Using SMS reminders in psychology clinics: a cautionary tale

Clough, Bonnie A. and Casey, Leanne M. (2014) Using SMS reminders in psychology clinics: a cautionary tale. Behavioural and Cognitive Psychotherapy, 42 (3). pp. 257-268. ISSN 1352-4658

Abstract

Background: As healthcare services become progressively more stretched, there is increasing discussion of ways in which technological adjuncts may be used to deliver more cost-efficient services. Before widespread implementation, however, the use of these adjuncts requires proper scrutiny of their effects on psychological practice. Aims: This research examined the effectiveness of SMS reminders on client appointment attendance and dropout in a psychological treatment setting. It was predicted that the reminders would result in increased initial appointment attendance, increased total appointment attendance, and decreased client dropout. Method: A randomized controlled trial investigated the impact of SMS appointment
reminders (two levels: present or absent) on client attendance (three levels: attended, rescheduled, or did not attend) and dropout (two levels: completed treatment or terminate early). Participants (N = 140) at an outpatient psychology clinic were randomly allocated to either receive an SMS appointment reminder one day before their scheduled appointment, or to receive no reminder. Results: No significant differences were found between the SMS and
no SMS conditions in relation to appointment attendance. There were more client dropouts in the SMS compared to the no SMS condition. Conclusions: The SMS appointment reminders
were not effective at increasing appointment attendance. The current research suggests that there is more to client non-attendance in psychological settings than the simple forgetting of appointments. Technological adjuncts may be useful in increasing the cost-efficiency of current services; however, this research highlights the importance of understanding the effects of technology before widespread implementation.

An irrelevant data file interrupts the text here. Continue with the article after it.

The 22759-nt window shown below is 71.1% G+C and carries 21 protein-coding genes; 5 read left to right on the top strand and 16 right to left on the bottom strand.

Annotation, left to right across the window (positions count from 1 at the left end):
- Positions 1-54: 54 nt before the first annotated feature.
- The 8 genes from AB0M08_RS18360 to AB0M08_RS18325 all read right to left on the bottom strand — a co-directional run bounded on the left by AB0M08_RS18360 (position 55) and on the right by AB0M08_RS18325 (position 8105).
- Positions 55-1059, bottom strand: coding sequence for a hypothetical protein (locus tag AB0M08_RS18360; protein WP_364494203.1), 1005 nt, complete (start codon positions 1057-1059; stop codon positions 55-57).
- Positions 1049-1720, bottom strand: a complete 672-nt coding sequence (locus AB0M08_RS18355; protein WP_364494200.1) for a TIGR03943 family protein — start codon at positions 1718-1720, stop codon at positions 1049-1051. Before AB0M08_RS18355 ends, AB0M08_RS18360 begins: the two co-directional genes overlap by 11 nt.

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Item Type: Article (Commonwealth Reporting Category C)
Refereed: Yes
Item Status: Live Archive
Additional Information: © British Association for Behavioural and Cognitive Psychotherapies 2014.
Faculty / Department / School: Current - Institute for Resilient Regions
Date Deposited: 02 Feb 2017 04:58
Last Modified: 02 Feb 2017 04:58
Uncontrolled Keywords: reminders, SMS, ShortMessage Service, attendance, dropout, prompts, adherence
Fields of Research : 17 Psychology and Cognitive Sciences > 1701 Psychology > 170106 Health, Clinical and Counselling Psychology
11 Medical and Health Sciences > 1117 Public Health and Health Services > 111714 Mental Health
Socio-Economic Objective: C Society > 92 Health > 9204 Public Health (excl. Specific Population Health) > 920410 Mental Health
Identification Number or DOI: 10.1017/S1352465813001173
URI: http://eprints.usq.edu.au/id/eprint/30078

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